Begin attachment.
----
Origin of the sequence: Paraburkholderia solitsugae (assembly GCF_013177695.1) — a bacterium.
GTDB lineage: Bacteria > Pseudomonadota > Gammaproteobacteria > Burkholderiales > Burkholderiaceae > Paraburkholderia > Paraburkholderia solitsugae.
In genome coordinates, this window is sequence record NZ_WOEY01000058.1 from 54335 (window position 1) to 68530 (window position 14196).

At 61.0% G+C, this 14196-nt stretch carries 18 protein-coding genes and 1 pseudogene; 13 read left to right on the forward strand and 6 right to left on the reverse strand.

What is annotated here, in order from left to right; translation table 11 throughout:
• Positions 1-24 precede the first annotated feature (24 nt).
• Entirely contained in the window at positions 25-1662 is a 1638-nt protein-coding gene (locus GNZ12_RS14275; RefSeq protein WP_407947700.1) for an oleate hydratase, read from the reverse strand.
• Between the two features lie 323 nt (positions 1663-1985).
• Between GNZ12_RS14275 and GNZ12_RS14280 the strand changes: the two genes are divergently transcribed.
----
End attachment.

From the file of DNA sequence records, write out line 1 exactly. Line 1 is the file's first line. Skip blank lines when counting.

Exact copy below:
Origin of the sequence: Paraburkholderia solitsugae (assembly GCF_013177695.1) — a bacterium.